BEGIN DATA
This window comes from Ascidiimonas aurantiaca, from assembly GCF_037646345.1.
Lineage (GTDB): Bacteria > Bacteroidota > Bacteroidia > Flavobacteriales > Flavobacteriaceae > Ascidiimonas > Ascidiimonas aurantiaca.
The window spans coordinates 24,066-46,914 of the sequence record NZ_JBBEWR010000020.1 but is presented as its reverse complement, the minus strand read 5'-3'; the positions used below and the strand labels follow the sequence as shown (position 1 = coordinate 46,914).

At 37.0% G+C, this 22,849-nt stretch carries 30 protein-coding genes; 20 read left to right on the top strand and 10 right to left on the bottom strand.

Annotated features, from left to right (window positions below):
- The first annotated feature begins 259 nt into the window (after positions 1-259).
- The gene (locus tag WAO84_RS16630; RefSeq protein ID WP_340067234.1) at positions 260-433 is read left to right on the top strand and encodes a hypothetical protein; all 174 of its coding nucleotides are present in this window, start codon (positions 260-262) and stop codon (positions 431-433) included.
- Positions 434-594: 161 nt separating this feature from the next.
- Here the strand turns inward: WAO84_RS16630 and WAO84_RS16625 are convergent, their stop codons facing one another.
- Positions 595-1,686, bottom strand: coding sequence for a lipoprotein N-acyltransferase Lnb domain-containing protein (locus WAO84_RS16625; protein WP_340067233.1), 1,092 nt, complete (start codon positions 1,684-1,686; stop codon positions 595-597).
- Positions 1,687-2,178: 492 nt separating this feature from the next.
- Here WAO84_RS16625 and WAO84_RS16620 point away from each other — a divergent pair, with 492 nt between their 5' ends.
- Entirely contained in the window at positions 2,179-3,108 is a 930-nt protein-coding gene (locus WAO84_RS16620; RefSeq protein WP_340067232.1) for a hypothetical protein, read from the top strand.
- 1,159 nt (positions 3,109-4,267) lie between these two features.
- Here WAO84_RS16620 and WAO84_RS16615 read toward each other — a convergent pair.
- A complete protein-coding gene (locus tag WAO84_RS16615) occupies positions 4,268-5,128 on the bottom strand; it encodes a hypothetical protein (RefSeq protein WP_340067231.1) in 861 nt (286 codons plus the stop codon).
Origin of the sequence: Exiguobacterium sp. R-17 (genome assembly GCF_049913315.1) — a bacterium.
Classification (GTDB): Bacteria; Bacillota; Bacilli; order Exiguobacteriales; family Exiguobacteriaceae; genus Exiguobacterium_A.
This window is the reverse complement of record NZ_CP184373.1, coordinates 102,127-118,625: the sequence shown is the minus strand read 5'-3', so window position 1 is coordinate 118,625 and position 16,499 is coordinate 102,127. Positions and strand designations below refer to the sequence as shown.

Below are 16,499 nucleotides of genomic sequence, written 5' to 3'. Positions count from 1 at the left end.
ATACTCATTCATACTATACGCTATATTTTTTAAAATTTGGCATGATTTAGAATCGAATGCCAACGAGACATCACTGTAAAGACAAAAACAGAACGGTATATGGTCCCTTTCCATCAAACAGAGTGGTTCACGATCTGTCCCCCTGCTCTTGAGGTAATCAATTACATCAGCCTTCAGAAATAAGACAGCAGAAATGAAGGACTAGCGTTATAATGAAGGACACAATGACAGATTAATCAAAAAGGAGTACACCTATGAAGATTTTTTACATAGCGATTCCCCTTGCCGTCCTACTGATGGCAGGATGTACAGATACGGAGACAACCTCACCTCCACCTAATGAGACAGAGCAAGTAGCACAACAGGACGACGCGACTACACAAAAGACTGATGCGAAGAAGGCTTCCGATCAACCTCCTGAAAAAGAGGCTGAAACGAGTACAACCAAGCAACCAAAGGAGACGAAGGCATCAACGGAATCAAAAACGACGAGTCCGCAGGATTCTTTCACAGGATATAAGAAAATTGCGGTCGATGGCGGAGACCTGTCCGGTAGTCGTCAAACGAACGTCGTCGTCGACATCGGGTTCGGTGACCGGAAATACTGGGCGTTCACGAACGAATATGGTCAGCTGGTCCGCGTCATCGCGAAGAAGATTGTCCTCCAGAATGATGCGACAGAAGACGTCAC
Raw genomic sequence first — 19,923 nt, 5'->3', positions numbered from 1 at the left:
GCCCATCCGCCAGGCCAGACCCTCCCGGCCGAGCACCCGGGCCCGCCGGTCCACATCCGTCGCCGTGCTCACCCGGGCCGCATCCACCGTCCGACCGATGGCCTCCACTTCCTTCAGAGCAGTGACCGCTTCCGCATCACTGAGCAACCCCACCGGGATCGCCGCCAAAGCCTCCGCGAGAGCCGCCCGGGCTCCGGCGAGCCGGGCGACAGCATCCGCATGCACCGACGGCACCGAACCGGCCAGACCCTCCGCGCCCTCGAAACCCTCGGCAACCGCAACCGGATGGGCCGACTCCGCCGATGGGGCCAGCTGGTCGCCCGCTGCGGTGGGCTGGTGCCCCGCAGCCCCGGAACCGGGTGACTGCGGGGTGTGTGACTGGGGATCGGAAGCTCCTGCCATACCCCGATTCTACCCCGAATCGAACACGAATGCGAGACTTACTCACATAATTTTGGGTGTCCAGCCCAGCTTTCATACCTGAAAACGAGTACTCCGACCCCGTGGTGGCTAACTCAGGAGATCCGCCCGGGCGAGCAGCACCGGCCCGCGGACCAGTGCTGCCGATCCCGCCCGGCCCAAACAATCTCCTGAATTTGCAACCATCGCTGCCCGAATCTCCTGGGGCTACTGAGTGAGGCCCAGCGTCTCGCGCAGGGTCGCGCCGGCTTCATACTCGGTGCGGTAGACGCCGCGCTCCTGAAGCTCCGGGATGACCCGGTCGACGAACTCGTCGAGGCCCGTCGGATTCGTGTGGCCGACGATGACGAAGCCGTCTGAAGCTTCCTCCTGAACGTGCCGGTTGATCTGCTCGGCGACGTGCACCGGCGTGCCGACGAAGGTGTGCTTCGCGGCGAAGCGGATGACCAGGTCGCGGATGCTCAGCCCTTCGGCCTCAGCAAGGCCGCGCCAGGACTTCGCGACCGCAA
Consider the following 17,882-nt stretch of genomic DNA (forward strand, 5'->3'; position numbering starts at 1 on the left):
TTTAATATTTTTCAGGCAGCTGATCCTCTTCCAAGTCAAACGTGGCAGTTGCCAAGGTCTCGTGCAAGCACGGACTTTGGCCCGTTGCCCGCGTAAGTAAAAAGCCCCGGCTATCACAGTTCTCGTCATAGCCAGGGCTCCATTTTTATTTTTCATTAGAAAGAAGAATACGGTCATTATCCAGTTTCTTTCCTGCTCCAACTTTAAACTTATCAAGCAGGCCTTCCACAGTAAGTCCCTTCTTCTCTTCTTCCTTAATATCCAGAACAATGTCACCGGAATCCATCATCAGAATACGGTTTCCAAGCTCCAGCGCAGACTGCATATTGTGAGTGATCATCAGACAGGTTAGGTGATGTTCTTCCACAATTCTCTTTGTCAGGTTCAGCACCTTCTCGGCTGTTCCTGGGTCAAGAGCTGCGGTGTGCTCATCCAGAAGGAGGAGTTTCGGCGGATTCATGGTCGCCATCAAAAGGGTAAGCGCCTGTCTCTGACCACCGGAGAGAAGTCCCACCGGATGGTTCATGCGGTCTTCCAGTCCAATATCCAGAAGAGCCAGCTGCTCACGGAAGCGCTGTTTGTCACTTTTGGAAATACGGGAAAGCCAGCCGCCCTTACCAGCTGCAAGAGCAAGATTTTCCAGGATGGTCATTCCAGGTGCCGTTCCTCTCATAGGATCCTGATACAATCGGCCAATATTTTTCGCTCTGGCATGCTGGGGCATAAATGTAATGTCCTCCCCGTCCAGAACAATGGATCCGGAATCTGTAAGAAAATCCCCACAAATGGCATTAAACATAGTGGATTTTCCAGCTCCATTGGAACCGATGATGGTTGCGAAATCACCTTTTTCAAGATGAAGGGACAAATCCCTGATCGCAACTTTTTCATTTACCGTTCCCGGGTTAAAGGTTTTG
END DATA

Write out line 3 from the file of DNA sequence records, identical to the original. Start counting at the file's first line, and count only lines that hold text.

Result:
The window spans coordinates 24,066-46,914 of the sequence record NZ_JBBEWR010000020.1 but is presented as its reverse complement, the minus strand read 5'-3'; the positions used below and the strand labels follow the sequence as shown (position 1 = coordinate 46,914).